Colleges and universities have long struggled to lure tech talent away from the private sector, but the challenge of attracting and retaining staff is only getting harder, attendees at an Educause conference in Denver said Wednesday.
IT staff in higher ed are feeling tired, stressed and burned out, with large numbers reporting plans to leave their jobs, Mark McCormack, Educause’s senior director of research and insights, said during a session on workforce trends. McCormack said that in March 2022, a poll of Educause members indicated that 55% were strongly considering leaving their role in the near future, already had plans to leave, or were making plans for retirement.
While the pandemic spurred on some universities to expand their IT teams, many staff feel they are stretched too thin, he said. Stress levels and a lack of work-life balance are major reasons that staff are planning to leave, McCormack said.
In a 2021 poll, 76% of Educause members said their work-related stress had increased since the start of the pandemic, and a majority said they did not think it likely that their jobs would become less stressful over the coming year. Among staffers with flexible work arrangements, however, the survey found that stress levels were lower, McCormack said.
Offer more flexibility
Flexibility in the workplace is an attractive incentive that higher education institutions can offer to attract and retain IT staff, McCormack said. While many employees want options to work remotely, they may also be seeking flexibility in their schedules or the kinds of tasks they perform, McCormack said.
Some Educause attendees acknowledged the attractiveness of flexible work arrangements, but questioned the feasibility of offering these perks to all staff. Not everyone can perform their tasks remotely or at a time of their choosing, and giving some employees this flexibility but not others can create tension, they said.
In instances where it is not possible to offer staff remote working options or flexible schedules, McCormack encouraged university leaders to talk to their staffs about long-term career goals and offer training to help them transition into new roles.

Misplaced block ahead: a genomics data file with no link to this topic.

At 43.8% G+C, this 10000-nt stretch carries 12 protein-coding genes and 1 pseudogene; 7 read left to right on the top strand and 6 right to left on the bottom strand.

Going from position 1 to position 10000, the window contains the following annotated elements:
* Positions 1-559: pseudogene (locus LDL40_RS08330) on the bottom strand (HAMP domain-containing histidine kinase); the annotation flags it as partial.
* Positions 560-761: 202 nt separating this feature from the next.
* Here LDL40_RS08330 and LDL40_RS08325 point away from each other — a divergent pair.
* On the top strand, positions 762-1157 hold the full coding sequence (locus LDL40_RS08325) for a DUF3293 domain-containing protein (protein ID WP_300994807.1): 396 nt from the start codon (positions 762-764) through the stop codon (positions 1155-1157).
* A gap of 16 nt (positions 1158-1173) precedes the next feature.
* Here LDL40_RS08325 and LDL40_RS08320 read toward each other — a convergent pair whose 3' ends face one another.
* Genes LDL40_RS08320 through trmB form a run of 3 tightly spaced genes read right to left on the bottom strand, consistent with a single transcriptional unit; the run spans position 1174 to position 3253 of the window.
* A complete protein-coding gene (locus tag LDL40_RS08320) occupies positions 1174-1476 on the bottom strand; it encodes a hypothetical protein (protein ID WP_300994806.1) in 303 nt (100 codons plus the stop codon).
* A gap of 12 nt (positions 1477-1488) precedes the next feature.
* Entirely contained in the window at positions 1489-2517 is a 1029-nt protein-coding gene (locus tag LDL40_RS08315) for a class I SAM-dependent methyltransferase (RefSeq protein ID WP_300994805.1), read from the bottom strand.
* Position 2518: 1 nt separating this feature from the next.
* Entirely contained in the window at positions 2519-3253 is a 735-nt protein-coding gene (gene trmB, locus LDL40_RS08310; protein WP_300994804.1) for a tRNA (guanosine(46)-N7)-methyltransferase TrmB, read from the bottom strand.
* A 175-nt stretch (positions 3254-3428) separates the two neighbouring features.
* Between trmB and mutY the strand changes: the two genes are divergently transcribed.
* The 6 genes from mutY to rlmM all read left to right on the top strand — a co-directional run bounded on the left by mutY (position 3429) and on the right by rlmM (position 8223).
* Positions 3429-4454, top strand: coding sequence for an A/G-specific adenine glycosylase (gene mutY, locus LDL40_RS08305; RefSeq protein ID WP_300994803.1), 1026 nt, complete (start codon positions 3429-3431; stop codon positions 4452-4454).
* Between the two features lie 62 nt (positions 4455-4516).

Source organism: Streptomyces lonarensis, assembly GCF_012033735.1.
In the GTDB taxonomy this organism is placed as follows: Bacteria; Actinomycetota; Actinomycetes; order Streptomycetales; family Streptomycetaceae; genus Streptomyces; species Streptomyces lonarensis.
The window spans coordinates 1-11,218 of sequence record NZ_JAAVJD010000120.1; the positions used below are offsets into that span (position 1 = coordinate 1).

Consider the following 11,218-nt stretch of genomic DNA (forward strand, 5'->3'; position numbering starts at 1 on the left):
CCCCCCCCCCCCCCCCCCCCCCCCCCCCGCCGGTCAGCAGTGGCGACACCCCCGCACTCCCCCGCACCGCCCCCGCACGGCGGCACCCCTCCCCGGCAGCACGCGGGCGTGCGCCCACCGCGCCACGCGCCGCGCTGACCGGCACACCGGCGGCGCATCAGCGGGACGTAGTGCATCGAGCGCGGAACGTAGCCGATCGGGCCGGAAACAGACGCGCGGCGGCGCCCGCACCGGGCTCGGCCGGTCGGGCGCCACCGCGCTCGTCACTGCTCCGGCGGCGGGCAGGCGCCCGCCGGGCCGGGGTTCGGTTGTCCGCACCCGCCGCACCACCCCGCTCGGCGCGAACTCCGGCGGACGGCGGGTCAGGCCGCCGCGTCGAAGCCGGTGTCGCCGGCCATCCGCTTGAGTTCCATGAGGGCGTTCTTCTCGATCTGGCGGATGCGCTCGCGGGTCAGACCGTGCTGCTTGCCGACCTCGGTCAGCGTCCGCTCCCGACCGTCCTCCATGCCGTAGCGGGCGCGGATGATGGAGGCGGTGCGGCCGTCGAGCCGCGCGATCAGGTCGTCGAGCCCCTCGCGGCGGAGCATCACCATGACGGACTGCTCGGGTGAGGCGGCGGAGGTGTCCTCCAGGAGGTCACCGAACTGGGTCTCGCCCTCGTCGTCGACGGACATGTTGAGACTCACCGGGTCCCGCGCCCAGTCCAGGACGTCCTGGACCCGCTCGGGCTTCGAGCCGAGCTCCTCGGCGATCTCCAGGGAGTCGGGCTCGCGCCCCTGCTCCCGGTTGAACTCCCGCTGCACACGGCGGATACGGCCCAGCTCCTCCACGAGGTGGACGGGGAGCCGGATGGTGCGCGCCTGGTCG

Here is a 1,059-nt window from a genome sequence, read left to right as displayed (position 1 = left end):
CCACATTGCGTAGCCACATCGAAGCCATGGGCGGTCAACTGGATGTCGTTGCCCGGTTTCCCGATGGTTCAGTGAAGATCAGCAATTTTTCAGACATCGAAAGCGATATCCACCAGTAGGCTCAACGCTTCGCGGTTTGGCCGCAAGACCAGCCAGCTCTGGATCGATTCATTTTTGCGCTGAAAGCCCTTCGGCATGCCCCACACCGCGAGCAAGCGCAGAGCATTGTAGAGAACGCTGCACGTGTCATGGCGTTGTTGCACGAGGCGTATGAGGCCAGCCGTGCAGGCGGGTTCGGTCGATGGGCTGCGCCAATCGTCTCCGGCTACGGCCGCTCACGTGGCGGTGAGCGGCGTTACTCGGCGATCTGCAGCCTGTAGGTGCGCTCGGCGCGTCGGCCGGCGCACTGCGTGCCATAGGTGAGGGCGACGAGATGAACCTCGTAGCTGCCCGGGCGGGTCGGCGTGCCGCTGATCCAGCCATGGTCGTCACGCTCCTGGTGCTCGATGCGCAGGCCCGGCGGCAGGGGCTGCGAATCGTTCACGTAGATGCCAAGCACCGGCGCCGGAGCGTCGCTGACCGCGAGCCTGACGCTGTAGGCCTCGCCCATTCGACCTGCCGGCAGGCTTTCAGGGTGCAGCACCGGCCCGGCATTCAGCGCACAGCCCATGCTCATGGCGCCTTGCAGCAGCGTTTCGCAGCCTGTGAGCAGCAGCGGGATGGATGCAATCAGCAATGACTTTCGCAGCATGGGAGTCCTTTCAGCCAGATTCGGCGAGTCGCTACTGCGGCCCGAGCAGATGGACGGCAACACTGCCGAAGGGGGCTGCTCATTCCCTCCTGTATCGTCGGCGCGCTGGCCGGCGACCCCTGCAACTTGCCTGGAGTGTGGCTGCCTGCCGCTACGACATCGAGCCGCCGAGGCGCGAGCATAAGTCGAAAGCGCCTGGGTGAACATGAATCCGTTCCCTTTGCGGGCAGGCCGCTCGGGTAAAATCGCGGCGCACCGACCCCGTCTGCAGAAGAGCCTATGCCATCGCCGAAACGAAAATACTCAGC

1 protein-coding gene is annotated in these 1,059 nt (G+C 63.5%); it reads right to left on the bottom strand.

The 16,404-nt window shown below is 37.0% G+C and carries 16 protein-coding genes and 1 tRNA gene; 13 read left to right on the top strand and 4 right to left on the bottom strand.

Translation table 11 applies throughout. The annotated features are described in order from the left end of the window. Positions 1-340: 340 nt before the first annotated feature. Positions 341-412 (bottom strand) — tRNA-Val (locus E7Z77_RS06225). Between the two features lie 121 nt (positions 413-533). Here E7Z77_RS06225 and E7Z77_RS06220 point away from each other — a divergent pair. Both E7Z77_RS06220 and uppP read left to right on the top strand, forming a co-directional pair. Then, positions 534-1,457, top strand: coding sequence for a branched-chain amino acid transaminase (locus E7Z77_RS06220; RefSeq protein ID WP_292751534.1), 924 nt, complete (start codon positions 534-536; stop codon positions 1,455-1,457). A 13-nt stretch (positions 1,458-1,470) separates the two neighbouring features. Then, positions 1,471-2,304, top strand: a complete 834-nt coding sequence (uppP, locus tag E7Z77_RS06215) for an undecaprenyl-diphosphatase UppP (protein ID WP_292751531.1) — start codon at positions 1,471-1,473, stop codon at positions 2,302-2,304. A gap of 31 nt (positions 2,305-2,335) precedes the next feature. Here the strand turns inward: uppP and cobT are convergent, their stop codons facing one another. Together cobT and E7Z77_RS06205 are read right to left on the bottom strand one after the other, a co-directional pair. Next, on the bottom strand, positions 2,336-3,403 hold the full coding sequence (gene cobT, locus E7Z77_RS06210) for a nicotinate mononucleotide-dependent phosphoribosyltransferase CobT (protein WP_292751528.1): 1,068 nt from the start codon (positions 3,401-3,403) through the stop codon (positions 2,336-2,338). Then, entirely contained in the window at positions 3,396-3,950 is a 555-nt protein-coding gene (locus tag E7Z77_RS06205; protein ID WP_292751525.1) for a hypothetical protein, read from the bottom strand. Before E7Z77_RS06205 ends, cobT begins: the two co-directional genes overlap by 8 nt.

Off-putting job descriptions
As schools consider how best to attract and retain new talent, Karen Catlin, a former tech executive turned career coach, urged IT leaders at the conference to consider how the language of their job advertisements might be discouraging women and people of color from applying.
Catlin, who is the author of several books on inclusivity in tech and runs the Better Allies Twitter account, shared that while men are likely to apply to a job if they meet 50-60% of the qualifications, women are likely to apply only if they meet all of them.
Masculine-sounding descriptors such as “competitive” and “aggressive,” and phrases such as “right-hand man” should be avoided, as they could be off-putting to many applicants, Catlin said.
If a qualification isn’t actually required, drop it from the job description, Catlin said. She urged conference attendees to also consider that requiring internship or voluntary experience may exclude applicants from lower income backgrounds who cannot take on low or unpaid work.
Transparency about the application process can also level the playing field for candidates who may need to make child-care arrangements or perform better if they are able to prepare in advance, Catlin said.
Both Catlin and tech journalist Kara Swisher, who also spoke at the Denver conference, referred to research demonstrating that diverse teams in tech are more successful.
In a lively fireside chat, Swisher said she decided to step away from hosting and organizing Vox Media’s Code Conference this year after more than two decades because she had tired of speaking to the mostly rich white men who lead big tech companies.
“We do ourselves a disservice when we have a homogenous group of people running everything and making decisions,” Swisher said. “Talent is everywhere, but I think we pretend it’s not. We think it’s in a small group of people who look the same, and that’s just not true.”